The descriptions of life aboard an 18th Century Navy warship are fascinating. Russell inserts nautical terminology in such a way that you understand what is meant without any explanation. You really get a sense of what it would be like to be there.
I generally listen to audiobooks while I drive in the car. I found myself taking extra trips so that I could get back to the story. The story didn't necessarily keep me on the edge of my seat, but was so engaging that I just wanted to keep hearing more. It is well written and very interesting.
I have listened to over 130 audiobooks and Nick Boulton is the best narrator that I have heard. The voices that he gives to the characters really make them come alive. I get lost in the story and actually feel like there are different people talking. While some narrators struggle to assemble a large number of unique voices, particularly ones of the opposite sex, Nick Boulton accomplishes this with an natural ease.
The only problem with the book is that it ended rather abruptly, with a clear setup for another sequel. I look forward to the next novel in the Charles Hayden series.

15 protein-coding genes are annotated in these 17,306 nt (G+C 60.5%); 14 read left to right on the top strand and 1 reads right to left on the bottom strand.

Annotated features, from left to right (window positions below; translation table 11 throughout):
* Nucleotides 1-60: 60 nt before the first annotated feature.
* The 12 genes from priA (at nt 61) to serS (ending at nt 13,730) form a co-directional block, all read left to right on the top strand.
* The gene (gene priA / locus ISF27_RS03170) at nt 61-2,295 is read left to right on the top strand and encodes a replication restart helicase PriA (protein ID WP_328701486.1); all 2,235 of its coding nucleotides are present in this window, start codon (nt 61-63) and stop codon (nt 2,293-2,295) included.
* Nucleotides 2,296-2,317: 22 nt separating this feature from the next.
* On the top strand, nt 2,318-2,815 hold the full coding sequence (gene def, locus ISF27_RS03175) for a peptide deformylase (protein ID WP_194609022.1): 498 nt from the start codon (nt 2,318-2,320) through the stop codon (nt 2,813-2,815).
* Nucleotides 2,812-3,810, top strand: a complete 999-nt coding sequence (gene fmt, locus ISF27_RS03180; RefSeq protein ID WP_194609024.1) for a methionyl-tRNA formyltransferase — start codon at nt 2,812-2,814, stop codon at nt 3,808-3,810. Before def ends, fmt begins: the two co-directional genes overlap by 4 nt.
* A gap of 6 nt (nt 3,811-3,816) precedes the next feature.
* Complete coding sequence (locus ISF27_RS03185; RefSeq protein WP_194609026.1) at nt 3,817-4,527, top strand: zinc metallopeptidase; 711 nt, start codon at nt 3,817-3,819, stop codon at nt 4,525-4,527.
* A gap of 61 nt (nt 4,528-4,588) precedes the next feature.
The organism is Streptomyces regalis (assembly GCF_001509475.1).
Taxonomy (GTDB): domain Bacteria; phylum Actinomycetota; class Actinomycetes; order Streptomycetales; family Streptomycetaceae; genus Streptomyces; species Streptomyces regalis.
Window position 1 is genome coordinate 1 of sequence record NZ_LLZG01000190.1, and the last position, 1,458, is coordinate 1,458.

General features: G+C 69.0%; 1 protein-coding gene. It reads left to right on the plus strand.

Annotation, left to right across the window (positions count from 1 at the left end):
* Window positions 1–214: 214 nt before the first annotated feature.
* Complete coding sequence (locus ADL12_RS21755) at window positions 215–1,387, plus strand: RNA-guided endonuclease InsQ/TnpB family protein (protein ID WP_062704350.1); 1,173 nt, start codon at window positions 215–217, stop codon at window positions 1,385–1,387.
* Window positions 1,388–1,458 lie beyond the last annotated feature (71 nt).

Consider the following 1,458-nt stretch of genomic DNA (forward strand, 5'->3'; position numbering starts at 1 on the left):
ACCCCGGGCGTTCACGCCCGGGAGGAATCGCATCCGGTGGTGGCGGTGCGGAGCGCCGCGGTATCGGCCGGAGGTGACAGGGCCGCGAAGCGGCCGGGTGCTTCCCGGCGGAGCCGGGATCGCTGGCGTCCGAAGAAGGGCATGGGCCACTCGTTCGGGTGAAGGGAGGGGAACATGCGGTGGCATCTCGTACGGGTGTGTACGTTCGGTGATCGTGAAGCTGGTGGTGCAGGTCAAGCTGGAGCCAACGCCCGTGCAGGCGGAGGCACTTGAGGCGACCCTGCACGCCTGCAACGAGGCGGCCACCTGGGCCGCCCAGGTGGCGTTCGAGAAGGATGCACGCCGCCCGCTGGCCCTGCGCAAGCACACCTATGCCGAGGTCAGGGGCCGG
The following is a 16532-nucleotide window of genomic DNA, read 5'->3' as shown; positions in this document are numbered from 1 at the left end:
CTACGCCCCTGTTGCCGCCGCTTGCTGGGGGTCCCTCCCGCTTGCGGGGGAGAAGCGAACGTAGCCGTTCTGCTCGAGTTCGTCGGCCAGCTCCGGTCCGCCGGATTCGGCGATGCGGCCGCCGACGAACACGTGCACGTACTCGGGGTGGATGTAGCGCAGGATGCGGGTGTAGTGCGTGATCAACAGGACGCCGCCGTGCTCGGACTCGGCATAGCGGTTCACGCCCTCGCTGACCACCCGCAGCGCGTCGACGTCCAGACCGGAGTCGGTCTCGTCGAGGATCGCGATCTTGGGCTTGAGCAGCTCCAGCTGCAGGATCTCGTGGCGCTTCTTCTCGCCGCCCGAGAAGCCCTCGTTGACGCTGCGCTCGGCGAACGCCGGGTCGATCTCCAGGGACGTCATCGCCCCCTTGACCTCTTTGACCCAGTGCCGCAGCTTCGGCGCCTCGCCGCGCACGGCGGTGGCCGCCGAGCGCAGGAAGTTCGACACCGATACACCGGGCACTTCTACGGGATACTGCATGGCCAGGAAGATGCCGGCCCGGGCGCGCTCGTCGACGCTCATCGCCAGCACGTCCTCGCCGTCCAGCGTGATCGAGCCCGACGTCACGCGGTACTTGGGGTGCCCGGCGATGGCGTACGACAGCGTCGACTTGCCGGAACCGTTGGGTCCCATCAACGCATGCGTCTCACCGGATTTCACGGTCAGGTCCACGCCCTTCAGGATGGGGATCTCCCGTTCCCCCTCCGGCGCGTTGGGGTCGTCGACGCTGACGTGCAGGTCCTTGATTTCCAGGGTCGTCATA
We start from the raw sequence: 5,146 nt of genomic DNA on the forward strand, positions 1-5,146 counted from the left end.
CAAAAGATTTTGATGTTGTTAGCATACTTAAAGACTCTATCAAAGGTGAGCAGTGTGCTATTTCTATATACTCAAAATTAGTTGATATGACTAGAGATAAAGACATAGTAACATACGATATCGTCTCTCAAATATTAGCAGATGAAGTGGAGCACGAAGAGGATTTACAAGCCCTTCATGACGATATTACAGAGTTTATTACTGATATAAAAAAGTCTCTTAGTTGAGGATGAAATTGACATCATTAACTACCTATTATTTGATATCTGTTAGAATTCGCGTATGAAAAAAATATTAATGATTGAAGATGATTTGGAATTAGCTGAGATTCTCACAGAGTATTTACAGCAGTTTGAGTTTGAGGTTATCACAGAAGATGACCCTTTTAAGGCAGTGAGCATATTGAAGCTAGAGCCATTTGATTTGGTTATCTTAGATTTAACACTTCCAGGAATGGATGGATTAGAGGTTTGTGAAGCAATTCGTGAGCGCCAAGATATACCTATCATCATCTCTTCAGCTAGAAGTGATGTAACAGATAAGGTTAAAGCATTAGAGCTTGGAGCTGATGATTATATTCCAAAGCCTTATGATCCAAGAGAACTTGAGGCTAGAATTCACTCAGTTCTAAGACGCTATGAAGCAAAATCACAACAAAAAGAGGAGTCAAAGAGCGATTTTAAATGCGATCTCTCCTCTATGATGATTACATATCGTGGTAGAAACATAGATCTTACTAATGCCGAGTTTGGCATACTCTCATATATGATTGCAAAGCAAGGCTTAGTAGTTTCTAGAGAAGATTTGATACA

As a Christian, I began listening to The God Delusion with a certain amount of trepidation that my faith might be substantively challenged. I have concluded the book with the contrary perspective that my faith has been substantively strengthened. If this book represents the best arguments from one of the brightest minds, then Christianity has nothing to fear from atheistic secular humanism. Dawkins has been referred to as Darwin's bulldog, but Darwin's pussy cat might be a more accurate appellation - for his arguments lack any teeth. I expected a scientist like Dawkins to provide conclusive facts and proofs in support of his position. Instead, what I encountered were a slew of opinions, theories, and fallacious arguments. By fallacious arguments, I mean that virtually all of his arguments exhibited one or more fallacies in structure or content - fallacies that almost anyone could spot. The worst fallacies in the book are in the categories of faulty generalizations (cherry picking, composition, false analogy, circular reasoning and hasty generalization), red herring fallacies (including straw man, argument from silence, association fallacy, and chronological snobbery), propositional fallacies (existential fallacy and proof by example) and most commonly, the fallacy of judgmental language. (You can look at the list of fallacies in wikipedia and find a good number of them represented in Dawkins' book). Dawkins argues religion against science and uses specific instances from not only across all of Christendom, but across all religions in the world and generalizes the specific instances to be representative of religion in general. He refers to anyone who agrees with him as enlightened, intelligent, thinking, reasonable, etc., and all (including some specific distinguished scientists) who disagree with him as ignorant, delusional, unreasonable, unthinking, abusive, etc. etc. Regardless, Dawkins has been rendered irrelevant by fellow atheists Foucault, Derrida and Rorty.
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